I probably haven’t really written many things since, what, certainly since University and
even that was kind of very dry technical documentation of papers and so on, so I
haven’t really written anything in blog form and I never know where the commas meant to go, or the sort of things like when to introduce a semicolon all these little things that
people – unless you’re into English Language or you’ve been doing it regularly you kind of lose out – you get out of practice don’t you, now I think that’s where most grammar
checkers kind of stopped and my spelling and grammar checkers like you know
Microsoft Word or Google Docs or whatever else they kind of stop there, but where Grammarly is even better is it lets you define goals for your text so you can
say “I want this this piece of work to inform people, to convince people, to
describe something, to tell a story and how you want – what level of expertise
your user is at whether they are a knowledgeable person or a complete beginner or the expert and what sort of sector they’re into, if you’re writing for
business academia and so on so you can set all these goals and depending on what
goals you set, Grammarly makes different suggestions so for example sometimes
it tells me I’m too direct when I tell people “You need to do this in your business!”
or “People do need to do this in their business!” but sometimes Grammarly tells me maybe you should make this more of a suggestion and say perhaps you should try, and I normally delete those ones, but most of the other ones are very good suggestions. – Craig: I like the way it tells you about passive voice, one of the things I am terrible at is writing in passive voice, I constantly do it and I use Grammarly as well – Phil: What’s an example of passive voice? – Adam: So say when you’re writing something, let’s say you say I have been – “I have been doing this” or “You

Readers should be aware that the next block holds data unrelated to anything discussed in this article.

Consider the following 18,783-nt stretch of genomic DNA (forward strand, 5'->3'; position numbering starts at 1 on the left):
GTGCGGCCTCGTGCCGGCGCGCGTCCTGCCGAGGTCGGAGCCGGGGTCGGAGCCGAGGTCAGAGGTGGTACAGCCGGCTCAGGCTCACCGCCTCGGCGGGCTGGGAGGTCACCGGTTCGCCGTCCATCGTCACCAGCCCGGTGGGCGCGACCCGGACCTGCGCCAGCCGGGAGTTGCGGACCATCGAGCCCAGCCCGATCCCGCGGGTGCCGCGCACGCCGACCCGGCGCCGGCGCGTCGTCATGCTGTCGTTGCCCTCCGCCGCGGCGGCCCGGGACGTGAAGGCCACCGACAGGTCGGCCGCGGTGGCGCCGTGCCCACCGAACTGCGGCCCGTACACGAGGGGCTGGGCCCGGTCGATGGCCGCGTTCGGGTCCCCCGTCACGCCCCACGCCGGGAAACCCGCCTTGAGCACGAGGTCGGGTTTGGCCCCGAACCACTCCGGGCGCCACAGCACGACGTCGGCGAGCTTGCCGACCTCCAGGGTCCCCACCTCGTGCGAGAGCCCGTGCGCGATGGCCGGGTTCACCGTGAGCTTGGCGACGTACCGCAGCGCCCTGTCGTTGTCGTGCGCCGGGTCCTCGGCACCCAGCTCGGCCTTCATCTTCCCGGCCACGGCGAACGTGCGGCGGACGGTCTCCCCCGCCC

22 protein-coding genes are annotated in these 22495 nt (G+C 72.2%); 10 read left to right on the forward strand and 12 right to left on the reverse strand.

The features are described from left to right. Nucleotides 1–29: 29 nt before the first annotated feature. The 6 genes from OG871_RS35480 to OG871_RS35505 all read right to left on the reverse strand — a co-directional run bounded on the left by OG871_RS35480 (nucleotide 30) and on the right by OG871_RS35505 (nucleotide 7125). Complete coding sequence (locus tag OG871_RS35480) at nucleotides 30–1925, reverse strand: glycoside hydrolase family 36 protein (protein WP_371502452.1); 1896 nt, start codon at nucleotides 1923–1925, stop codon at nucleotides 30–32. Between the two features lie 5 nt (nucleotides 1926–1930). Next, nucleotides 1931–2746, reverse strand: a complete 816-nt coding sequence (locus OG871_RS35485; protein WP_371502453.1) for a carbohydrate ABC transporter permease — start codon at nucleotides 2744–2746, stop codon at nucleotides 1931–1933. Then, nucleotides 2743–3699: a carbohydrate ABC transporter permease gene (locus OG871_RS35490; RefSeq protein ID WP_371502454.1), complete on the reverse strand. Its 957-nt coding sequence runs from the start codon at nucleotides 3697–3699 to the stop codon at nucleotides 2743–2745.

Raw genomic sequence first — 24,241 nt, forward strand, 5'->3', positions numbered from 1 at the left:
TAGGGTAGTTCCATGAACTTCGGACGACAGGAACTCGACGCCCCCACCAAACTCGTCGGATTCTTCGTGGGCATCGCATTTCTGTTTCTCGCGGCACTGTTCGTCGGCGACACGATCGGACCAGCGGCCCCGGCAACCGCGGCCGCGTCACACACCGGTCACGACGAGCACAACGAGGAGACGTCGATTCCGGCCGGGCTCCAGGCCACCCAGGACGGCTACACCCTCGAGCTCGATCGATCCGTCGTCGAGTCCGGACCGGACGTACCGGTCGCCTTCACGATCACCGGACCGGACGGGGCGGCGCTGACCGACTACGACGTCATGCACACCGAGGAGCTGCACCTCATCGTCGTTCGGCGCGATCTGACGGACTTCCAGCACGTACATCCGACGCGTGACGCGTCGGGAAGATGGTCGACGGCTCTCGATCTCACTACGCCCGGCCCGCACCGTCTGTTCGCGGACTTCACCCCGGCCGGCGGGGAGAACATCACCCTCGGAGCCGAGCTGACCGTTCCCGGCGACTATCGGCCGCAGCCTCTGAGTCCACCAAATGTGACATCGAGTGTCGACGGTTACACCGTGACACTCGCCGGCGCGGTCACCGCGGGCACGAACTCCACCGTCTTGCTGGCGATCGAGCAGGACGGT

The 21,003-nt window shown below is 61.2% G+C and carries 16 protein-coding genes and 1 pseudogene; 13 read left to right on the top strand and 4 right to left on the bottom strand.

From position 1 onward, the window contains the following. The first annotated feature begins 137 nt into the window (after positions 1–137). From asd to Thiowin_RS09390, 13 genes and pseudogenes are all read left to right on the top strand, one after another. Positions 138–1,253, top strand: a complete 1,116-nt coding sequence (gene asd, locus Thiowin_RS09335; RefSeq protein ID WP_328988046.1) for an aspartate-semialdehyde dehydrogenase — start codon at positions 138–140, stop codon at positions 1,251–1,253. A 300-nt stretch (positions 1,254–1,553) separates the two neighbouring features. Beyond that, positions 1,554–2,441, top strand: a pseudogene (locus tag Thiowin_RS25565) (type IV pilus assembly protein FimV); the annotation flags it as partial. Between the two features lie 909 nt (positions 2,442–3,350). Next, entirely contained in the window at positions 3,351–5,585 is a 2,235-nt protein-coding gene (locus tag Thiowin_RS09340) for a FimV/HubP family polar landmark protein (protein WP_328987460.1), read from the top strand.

should have been doing this” or – Phil: You put “I do this” – Adam: Yeah, but that’s probably not a good example but I can’t remember, that’s why I have Grammarly to tell me! – *Everyone laughs* Craig: You’ve put me under the spotlight trying to come up with a sentence! Adam: Yeah, yeah. Passive voice is when you are writing in the past like “You should have been doing this” or “I looked this” or “Something was concluded” – Phil: Yeah, intuitively you know it’s wrong, but you can’t necessarily or formally explain why. – Yeah because what you’ve written is right, so if you read it, it would be the correct sentence, you know, “This was concluded” is a correct sentence or “You will come to this conclusion or you will conclude
this, it sounds better – Phil: Yeah, the story equivalent. – Yeah. So it’s, it helps with lots of different things and – Craig: It also has a built-in employee choice of checker as well. – Yeah, yeah, you can even, if you want to pay, you can actually submit it to a live proof-reader and pay someone and someone will actually read it, I don’t tend to use that but certainly all the other bits so if you check, like if you’ve taken a bit of text from a website like a quote or